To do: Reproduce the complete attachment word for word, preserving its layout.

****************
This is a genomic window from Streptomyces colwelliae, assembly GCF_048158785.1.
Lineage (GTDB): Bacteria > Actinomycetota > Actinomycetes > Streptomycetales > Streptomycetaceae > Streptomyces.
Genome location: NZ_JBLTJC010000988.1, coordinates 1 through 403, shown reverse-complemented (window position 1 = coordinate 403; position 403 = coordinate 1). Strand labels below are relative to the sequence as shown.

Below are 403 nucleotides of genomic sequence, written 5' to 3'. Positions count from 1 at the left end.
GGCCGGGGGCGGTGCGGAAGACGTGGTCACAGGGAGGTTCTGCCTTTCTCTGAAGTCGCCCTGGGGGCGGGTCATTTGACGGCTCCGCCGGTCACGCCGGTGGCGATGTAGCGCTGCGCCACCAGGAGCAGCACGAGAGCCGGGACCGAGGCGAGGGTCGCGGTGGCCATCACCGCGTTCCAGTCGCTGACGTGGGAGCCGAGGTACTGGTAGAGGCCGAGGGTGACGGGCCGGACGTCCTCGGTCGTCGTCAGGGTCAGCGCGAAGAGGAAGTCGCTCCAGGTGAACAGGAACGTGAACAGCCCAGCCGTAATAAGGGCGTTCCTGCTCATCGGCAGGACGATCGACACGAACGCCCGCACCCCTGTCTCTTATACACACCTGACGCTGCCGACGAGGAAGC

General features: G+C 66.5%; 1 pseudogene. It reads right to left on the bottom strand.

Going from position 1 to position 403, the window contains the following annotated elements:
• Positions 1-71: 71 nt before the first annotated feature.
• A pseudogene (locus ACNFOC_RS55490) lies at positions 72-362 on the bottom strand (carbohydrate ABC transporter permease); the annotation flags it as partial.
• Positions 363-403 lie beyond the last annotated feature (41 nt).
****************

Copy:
This is a genomic window from Streptomyces colwelliae, assembly GCF_048158785.1.
Lineage (GTDB): Bacteria > Actinomycetota > Actinomycetes > Streptomycetales > Streptomycetaceae > Streptomyces.
Genome location: NZ_JBLTJC010000988.1, coordinates 1 through 403, shown reverse-complemented (window position 1 = coordinate 403; position 403 = coordinate 1). Strand labels below are relative to the sequence as shown.

Below are 403 nucleotides of genomic sequence, written 5' to 3'. Positions count from 1 at the left end.
GGCCGGGGGCGGTGCGGAAGACGTGGTCACAGGGAGGTTCTGCCTTTCTCTGAAGTCGCCCTGGGGGCGGGTCATTTGACGGCTCCGCCGGTCACGCCGGTGGCGATGTAGCGCTGCGCCACCAGGAGCAGCACGAGAGCCGGGACCGAGGCGAGGGTCGCGGTGGCCATCACCGCGTTCCAGTCGCTGACGTGGGAGCCGAGGTACTGGTAGAGGCCGAGGGTGACGGGCCGGACGTCCTCGGTCGTCGTCAGGGTCAGCGCGAAGAGGAAGTCGCTCCAGGTGAACAGGAACGTGAACAGCCCAGCCGTAATAAGGGCGTTCCTGCTCATCGGCAGGACGATCGACACGAACGCCCGCACCCCTGTCTCTTATACACACCTGACGCTGCCGACGAGGAAGC

General features: G+C 66.5%; 1 pseudogene. It reads right to left on the bottom strand.

Going from position 1 to position 403, the window contains the following annotated elements:
• Positions 1-71: 71 nt before the first annotated feature.
• A pseudogene (locus ACNFOC_RS55490) lies at positions 72-362 on the bottom strand (carbohydrate ABC transporter permease); the annotation flags it as partial.
• Positions 363-403 lie beyond the last annotated feature (41 nt).